8th October 2000
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No one told him - he knew what had to be done

In this new series on war heroes, Hiranthi Fernando profiles Cpl. Gamini Kularathna who was awarded the first "Parama Weera Vibushanaya" medal 

In July 1991, a young soldier from the Sinha Regiment earned the gratitude of the nation. Cpl. Gamini Kularathna, later known as 'the hero of Hasalaka', saved the Elephant Pass camp at the cost of his own life. In recognition of his heroism, he was posthumously awarded the 'Parama Weera Vibusha-naya', the highest honour for bravery in the Sri Lanka Army. 

Brigadier Sanath Karunaratne, Military Spokesman who was then Battalion Commander of the 6th Battalion, Sinha Regiment, recalled the events that led to Cpl. Kularathna heroic act. "Our Battalion was under the Second Division commanded by the late Lt. Gen. Denzil Kobbekaduwa. Our task was to defend Elephant Pass, the gateway to Jaffna from the mainland. At about 4.30 a.m. on July 10,1991, the LTTE started attacking the Elephant Pass complex with mortars and heavy machine guns. Within the first ten minutes, the camp's second in command, Major Lalith Buddhadasa was injured. With sunrise, the assault was halted."

Efforts to evacuate Major Buddhadasa failed since the helicopters could not approach the camp due to the heavy anti-aircraft machine gun fire. "We then understood the gravity of the situation," Brig. Karunaratne continued. "Meanwhile, Prabhakaran announced that he had commenced the 'Mother of all Battles' that would clear the military barrier enabling people to move freely from North to South."

Heavy fighting continued on the nights of the 11th and 12th . The LTTE used an armour-plated bulldozer to clear the well constructed defences of the garrison - even pulling down a huge Tamarind tree with this machine. 

On the 13th night, the LTTE attacks commenced around 7.30 p.m. "It was evident that this was the main assault," the Brigadier said. "I was at the command post. It was pitch dark and we had to fight with available weapons. The LTTE was trying to overrun the base of the camp and I was told that the bulldozer was coming down the road. We had no answer. The bulldozer knocked down a stout bunker made of sleepers at the entrance to the camp. Very heavy fighting ensued. It was a hand to hand battle. People were coming in behind the bulldozer. But all of a sudden, the bulldozer was immobilised and the assault ceased."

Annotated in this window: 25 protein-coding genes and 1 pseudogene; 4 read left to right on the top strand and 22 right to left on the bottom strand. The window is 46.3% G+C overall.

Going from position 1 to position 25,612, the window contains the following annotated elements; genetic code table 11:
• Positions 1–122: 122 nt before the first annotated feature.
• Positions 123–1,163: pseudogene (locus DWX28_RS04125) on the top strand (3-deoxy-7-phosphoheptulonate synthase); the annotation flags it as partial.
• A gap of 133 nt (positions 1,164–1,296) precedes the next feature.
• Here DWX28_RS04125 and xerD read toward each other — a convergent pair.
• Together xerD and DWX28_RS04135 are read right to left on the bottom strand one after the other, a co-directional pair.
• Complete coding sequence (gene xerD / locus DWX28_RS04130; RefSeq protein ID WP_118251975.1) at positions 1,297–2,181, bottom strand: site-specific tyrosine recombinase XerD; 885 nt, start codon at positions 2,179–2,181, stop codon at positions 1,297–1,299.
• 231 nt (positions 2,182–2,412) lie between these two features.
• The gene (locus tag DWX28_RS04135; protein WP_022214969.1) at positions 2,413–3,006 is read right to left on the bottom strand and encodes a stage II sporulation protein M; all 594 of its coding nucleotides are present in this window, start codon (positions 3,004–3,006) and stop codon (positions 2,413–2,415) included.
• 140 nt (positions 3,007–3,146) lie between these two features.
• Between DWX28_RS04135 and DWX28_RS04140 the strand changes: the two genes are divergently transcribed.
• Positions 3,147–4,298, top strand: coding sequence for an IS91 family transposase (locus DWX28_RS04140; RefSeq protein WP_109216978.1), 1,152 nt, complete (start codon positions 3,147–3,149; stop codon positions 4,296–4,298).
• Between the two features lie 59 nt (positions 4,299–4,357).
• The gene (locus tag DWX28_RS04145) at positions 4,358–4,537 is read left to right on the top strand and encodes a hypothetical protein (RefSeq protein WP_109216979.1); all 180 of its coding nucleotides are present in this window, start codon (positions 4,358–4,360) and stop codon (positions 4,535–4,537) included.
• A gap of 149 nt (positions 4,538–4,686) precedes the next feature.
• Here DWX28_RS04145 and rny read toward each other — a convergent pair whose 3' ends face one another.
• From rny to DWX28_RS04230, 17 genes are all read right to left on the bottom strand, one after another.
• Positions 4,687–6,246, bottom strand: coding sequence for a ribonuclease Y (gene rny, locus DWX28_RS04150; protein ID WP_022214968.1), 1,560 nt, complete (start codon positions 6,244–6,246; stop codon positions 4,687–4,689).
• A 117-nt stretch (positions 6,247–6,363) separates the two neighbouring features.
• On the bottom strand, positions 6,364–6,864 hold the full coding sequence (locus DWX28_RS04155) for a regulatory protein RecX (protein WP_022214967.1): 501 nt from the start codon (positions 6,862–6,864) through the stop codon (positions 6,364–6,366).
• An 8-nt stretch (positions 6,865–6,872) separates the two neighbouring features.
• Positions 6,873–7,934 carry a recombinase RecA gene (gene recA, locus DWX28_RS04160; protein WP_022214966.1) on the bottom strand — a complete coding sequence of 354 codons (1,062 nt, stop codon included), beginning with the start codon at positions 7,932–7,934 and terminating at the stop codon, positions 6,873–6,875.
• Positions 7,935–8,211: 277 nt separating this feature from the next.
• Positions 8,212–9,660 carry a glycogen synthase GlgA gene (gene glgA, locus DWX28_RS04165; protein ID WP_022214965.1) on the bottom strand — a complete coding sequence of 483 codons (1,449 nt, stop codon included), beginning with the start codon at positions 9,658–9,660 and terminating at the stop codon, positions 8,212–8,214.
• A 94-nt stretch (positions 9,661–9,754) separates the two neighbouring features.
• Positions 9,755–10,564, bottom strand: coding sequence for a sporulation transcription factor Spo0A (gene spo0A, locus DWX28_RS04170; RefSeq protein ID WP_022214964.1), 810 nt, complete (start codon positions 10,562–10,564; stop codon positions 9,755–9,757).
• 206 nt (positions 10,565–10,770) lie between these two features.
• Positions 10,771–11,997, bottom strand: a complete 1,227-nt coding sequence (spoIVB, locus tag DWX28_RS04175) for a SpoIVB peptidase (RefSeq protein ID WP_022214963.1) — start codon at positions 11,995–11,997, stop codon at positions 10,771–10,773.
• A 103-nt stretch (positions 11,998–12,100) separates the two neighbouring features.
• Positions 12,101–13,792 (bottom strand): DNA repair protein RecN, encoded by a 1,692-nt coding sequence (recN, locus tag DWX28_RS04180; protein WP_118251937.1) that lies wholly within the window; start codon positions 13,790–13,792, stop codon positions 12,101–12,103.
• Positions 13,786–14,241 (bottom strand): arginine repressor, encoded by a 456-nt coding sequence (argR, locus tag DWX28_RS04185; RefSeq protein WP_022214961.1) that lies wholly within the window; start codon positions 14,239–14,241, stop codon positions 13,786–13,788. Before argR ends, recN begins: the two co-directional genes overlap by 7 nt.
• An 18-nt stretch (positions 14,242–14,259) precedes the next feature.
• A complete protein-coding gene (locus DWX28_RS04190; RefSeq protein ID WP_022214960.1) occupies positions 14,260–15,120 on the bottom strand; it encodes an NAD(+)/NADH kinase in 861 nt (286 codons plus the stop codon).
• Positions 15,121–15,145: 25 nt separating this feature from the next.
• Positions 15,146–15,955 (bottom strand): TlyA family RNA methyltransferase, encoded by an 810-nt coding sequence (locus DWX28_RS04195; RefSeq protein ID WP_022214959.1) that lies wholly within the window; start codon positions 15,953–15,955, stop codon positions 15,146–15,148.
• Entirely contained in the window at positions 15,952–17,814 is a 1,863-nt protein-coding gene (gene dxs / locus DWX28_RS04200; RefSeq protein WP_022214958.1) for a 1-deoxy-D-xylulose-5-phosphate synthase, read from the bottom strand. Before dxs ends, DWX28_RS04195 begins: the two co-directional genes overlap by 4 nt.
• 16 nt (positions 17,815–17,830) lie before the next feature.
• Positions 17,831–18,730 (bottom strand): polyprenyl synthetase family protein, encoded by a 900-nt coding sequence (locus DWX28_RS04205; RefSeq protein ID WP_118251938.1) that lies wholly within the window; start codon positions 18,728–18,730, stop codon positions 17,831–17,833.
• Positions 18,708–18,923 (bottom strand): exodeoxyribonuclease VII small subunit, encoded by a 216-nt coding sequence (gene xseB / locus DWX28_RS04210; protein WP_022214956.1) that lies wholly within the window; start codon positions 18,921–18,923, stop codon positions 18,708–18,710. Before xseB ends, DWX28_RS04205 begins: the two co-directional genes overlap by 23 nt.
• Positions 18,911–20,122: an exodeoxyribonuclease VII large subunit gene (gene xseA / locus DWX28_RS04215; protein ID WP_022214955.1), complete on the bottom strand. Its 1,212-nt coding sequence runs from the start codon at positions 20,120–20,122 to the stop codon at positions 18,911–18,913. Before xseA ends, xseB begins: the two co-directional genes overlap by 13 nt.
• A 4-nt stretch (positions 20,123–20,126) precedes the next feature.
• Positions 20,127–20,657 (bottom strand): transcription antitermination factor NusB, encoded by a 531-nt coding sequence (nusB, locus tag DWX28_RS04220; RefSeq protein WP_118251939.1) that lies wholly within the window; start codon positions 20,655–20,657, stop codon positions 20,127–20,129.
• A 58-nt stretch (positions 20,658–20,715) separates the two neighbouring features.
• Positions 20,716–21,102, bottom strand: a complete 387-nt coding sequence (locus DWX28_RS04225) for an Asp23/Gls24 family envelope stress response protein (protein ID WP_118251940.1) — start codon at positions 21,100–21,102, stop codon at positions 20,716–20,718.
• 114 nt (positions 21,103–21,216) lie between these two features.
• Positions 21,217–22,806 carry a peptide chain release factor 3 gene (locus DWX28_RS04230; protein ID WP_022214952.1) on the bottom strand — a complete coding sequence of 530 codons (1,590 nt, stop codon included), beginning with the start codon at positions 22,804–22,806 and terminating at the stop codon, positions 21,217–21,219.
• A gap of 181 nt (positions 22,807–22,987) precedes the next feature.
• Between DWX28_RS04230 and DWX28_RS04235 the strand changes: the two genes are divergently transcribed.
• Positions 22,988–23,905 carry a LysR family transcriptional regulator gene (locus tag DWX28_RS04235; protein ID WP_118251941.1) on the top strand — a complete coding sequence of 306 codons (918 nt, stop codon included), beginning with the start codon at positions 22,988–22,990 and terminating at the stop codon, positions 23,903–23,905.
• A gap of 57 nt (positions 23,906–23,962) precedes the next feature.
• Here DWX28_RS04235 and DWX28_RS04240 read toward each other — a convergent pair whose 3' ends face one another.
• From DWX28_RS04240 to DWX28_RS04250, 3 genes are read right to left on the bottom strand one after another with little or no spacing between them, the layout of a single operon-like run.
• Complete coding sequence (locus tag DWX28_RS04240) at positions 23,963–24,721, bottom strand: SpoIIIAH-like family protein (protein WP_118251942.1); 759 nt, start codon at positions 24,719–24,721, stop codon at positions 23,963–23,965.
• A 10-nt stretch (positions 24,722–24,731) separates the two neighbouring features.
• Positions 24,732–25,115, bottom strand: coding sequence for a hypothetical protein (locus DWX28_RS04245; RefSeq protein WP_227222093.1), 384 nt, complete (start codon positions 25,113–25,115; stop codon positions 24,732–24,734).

The next morning, Brig. Karunaratne went to see the enormous machine that had nearly destroyed their defences. He then learned what had happened to the bulldozer, from Rifleman Roel who had been an eye-witness to the incident. Roel described the fierce battle that was going on when the bulldozer started moving towards them. Kularathna was then guarding a bunker with Roel. Suddenly, Kularathna slung his gun round his shoulder, took two grenades in hand and went behind the bulldozer. Amidst enemy gunfire, Roel saw him scale the ladder at the back and then heard the explosion. The grenade he flung into the bulldozer had exploded, killing him and the four terrorists inside it. The bulldozer hit a building and halted. When the situation stabilised, Kularathna body was found in the middle of the road. His bravery had immobilised the monstrous vehicle, saving the camp and his comrades. "Kularathna was a very quiet man," his former commanding officer said. "No one directed him to undertake this task. He came forward - voluntarily."